How difficult is marketing?

This is the question I ask myself.

  • The smartest people mostly do difficult stuff such as engineering, accounting, medicine and nuclear physics.
  • The most creative: paint, write books and design beautiful things.
  • The most business minded run companies, become investors and go into banking.
  • The most entrepreneurial start businesses and become millionaires.

Is it just me, or do the mediocre middle end up in marketing?

It is with this in mind that I found fascinating a recent article where two of the smartest companies in the world talk marketing. Both McKinsey & Company, a consulting firm, and Google are known for employing only the smartest, most analytical people. So when a principal consultant from McKinsey’s New York office interviews the head of global marketing at Google, you can be sure some tough questions will be asked – and answered.

Here follows my summary of a few key points from this interview with Lorraine Twohill, senior vice president of global marketing at Google – it provides great insight into how the smartest people on the planet approach marketing.

On what makes for great marketing:

It’s about creative excellence: “a great central thought, great writing, great creativity”

On knowing your customer:

It’s about “understanding how we can help them”

On product launches:

It’s about creating excitement: “we create something that the world will be excited about”

On the power that “digital” brings to marketing:

It introduces measurement to marketing: “We’re very rigorous. Impact matters, results matter, tracking matters”

On the role of data in measuring marketing success:

It’s not just about the data – great marketing will always be about creativity: “I have a colleague who is writing a paper on the future of marketing: it’s data, data, science, science. I’m like, it’s not!…it is those things, yes. But if you fall down on the art, if you fail on the messaging and storytelling, all that those tools will get you are bad impressions”

On how do you break through the clutter:

Focus on one person that represents your ideal customer: “We start with the user, and we focus on what we call ‘one real user’…if we are going to interrupt you with something that we think is important to you, we have to find a way to tell you about it so that it resonates”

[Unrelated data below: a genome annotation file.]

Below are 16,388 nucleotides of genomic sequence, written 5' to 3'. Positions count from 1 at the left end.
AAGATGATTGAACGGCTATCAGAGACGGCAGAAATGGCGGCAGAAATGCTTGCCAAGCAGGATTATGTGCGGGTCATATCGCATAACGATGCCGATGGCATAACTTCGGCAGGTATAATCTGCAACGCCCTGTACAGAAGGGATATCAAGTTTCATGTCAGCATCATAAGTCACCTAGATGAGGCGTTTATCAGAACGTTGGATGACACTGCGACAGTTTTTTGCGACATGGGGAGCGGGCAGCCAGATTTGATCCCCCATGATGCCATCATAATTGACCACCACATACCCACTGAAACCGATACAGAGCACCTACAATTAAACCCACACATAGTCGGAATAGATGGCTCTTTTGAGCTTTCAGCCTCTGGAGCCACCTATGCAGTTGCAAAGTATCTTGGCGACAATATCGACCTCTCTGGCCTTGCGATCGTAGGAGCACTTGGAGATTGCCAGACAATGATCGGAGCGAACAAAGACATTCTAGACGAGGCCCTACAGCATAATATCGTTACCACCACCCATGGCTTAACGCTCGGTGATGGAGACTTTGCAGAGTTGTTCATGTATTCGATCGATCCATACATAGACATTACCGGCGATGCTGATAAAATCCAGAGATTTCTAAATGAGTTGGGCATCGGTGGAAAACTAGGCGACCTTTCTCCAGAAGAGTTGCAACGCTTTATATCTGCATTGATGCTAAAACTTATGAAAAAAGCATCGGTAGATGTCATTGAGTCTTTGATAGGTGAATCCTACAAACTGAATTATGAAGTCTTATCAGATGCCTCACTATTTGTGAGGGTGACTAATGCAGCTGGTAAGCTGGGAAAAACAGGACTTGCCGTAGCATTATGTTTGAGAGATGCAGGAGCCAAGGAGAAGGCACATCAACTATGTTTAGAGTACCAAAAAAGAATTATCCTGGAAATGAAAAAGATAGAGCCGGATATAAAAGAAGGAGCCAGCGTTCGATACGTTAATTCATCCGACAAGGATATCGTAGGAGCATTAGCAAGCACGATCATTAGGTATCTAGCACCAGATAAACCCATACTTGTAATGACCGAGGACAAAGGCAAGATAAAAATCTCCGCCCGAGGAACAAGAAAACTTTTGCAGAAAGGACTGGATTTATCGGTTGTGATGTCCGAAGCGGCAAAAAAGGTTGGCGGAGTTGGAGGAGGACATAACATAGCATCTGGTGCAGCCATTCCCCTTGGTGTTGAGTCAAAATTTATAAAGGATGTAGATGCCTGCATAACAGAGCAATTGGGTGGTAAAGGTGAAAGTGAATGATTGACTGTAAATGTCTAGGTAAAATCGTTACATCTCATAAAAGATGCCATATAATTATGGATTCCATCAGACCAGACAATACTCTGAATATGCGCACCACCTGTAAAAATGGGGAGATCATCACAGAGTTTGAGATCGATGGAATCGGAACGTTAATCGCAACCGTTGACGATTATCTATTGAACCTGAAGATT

How do you make sure your marketing resonates?

Answer these questions: “Okay, why does the world need this? What is going to change in a person’s life if they have this? What’s unique about this? What’s truly great about it?”

On what’s given marketing such a bad name?

“Substance is really important. And I think that’s what gave marketing a lot of its bad name in the ’80s and ’90s. There was an awful lot of hype”

On the role of marketing in a company?

“to really be the champion of the consumer”

On how marketing can stay in touch with prevailing trends:

“You have to leave the building. Not enough folks do that; too many become very internally focused”

And the most important question: On how marketing fits into the Google culture?

“You have a seat at the genius table with people that can code, people that are creative, and are extraordinarily talented. To have a seat there, you need to raise your game”

My conclusion: marketing is as difficult as you want it to be. The really good marketers will always aim to raise their game and have a seat at the table with the best engineers, accountants, entrepreneurs, business owners….and rocket scientists. Dare I say that it is only a handful of marketers that push themselves this hard.

Image source: Flickr

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